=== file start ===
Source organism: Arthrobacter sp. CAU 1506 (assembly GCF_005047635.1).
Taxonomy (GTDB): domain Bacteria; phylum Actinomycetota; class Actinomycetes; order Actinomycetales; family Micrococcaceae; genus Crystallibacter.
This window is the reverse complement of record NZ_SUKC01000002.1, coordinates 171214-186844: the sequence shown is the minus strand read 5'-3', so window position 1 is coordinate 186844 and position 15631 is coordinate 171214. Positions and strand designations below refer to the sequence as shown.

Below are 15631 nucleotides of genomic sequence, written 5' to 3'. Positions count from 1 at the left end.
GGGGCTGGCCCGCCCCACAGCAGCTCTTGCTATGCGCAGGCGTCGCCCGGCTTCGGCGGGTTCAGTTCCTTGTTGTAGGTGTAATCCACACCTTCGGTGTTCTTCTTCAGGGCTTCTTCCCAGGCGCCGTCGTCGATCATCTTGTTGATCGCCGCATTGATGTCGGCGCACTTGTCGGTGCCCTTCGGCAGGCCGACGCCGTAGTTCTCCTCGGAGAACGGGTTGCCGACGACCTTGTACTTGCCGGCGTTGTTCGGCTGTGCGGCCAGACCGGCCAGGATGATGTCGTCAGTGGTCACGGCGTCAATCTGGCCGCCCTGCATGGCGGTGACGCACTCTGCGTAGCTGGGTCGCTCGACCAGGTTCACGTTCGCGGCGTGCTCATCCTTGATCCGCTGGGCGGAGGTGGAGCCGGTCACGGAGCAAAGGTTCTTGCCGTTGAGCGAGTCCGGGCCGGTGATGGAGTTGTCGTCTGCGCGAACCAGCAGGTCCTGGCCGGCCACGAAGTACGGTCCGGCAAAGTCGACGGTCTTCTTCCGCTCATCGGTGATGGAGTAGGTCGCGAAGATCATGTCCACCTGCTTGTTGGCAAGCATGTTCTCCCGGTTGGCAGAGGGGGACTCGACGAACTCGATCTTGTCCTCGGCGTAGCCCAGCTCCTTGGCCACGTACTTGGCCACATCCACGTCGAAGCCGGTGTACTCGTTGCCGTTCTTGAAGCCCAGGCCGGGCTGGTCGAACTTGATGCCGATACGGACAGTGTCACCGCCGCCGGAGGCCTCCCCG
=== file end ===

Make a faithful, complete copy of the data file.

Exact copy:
Source organism: Arthrobacter sp. CAU 1506 (assembly GCF_005047635.1).
Taxonomy (GTDB): domain Bacteria; phylum Actinomycetota; class Actinomycetes; order Actinomycetales; family Micrococcaceae; genus Crystallibacter.
This window is the reverse complement of record NZ_SUKC01000002.1, coordinates 171214-186844: the sequence shown is the minus strand read 5'-3', so window position 1 is coordinate 186844 and position 15631 is coordinate 171214. Positions and strand designations below refer to the sequence as shown.

Below are 15631 nucleotides of genomic sequence, written 5' to 3'. Positions count from 1 at the left end.
GGGGCTGGCCCGCCCCACAGCAGCTCTTGCTATGCGCAGGCGTCGCCCGGCTTCGGCGGGTTCAGTTCCTTGTTGTAGGTGTAATCCACACCTTCGGTGTTCTTCTTCAGGGCTTCTTCCCAGGCGCCGTCGTCGATCATCTTGTTGATCGCCGCATTGATGTCGGCGCACTTGTCGGTGCCCTTCGGCAGGCCGACGCCGTAGTTCTCCTCGGAGAACGGGTTGCCGACGACCTTGTACTTGCCGGCGTTGTTCGGCTGTGCGGCCAGACCGGCCAGGATGATGTCGTCAGTGGTCACGGCGTCAATCTGGCCGCCCTGCATGGCGGTGACGCACTCTGCGTAGCTGGGTCGCTCGACCAGGTTCACGTTCGCGGCGTGCTCATCCTTGATCCGCTGGGCGGAGGTGGAGCCGGTCACGGAGCAAAGGTTCTTGCCGTTGAGCGAGTCCGGGCCGGTGATGGAGTTGTCGTCTGCGCGAACCAGCAGGTCCTGGCCGGCCACGAAGTACGGTCCGGCAAAGTCGACGGTCTTCTTCCGCTCATCGGTGATGGAGTAGGTCGCGAAGATCATGTCCACCTGCTTGTTGGCAAGCATGTTCTCCCGGTTGGCAGAGGGGGACTCGACGAACTCGATCTTGTCCTCGGCGTAGCCCAGCTCCTTGGCCACGTACTTGGCCACATCCACGTCGAAGCCGGTGTACTCGTTGCCGTTCTTGAAGCCCAGGCCGGGCTGGTCGAACTTGATGCCGATACGGACAGTGTCACCGCCGCCGGAGGCCTCCCCG